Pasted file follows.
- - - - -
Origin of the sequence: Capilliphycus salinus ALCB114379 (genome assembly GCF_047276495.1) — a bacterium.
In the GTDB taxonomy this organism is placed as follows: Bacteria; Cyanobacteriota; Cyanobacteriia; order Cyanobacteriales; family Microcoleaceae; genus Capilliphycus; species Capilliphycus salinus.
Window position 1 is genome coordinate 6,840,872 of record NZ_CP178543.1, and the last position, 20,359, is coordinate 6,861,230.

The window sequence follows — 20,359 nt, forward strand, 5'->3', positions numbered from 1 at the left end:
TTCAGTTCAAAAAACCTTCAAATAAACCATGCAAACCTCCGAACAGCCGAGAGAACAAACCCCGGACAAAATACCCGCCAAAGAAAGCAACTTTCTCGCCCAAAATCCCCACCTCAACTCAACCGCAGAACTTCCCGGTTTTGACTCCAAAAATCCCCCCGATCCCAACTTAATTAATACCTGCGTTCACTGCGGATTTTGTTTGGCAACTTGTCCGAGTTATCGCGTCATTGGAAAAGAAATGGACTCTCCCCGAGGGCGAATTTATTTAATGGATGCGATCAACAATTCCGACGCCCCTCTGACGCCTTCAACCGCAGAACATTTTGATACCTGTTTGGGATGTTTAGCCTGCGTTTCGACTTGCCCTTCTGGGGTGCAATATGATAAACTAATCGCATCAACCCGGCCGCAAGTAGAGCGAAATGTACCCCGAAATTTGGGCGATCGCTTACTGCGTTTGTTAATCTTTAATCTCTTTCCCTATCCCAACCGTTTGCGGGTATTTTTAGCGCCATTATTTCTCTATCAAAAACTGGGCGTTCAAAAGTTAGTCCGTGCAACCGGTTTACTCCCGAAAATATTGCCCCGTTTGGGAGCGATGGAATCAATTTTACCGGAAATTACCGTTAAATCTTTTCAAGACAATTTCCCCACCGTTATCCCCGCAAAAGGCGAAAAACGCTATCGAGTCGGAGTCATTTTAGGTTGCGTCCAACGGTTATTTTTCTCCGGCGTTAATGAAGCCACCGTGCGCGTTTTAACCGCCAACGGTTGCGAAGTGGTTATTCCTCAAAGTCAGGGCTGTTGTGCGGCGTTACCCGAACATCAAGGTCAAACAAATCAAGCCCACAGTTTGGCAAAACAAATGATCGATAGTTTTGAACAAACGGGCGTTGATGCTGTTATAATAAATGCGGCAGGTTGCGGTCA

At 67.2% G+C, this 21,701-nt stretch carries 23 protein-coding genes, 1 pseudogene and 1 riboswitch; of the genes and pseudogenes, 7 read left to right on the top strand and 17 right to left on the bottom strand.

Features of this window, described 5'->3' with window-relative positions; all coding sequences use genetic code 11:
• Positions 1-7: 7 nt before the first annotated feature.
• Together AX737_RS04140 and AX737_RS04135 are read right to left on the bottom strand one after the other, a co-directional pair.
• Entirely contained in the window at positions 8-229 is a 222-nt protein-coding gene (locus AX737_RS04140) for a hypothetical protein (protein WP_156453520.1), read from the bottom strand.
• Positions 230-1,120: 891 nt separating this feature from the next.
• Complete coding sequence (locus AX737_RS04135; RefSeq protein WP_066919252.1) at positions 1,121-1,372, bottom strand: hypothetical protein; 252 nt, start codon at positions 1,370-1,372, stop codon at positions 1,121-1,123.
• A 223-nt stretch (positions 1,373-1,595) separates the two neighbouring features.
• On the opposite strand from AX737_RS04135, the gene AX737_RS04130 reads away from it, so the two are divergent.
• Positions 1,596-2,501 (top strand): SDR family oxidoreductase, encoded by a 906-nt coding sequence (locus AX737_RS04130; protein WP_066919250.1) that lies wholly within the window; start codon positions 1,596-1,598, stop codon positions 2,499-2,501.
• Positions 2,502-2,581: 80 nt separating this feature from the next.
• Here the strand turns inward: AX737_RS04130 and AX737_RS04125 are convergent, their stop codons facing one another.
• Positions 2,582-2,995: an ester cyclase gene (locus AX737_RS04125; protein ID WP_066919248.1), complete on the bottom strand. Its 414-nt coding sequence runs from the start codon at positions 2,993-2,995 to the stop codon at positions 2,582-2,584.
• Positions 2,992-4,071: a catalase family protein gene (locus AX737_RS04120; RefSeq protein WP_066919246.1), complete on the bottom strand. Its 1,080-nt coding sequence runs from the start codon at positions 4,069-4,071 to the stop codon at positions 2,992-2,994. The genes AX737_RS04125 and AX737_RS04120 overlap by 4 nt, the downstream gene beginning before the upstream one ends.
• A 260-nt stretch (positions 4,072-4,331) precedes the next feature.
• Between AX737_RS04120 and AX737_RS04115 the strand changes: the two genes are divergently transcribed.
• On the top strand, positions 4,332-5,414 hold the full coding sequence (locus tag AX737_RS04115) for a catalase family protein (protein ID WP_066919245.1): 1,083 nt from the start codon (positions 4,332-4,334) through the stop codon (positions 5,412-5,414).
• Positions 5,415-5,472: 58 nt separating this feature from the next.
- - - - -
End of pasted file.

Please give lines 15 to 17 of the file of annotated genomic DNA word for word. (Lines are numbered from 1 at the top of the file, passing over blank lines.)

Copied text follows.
• Positions 1,596-2,501 (top strand): SDR family oxidoreductase, encoded by a 906-nt coding sequence (locus AX737_RS04130; protein WP_066919250.1) that lies wholly within the window; start codon positions 1,596-1,598, stop codon positions 2,499-2,501.
• Positions 2,502-2,581: 80 nt separating this feature from the next.
• Here the strand turns inward: AX737_RS04130 and AX737_RS04125 are convergent, their stop codons facing one another.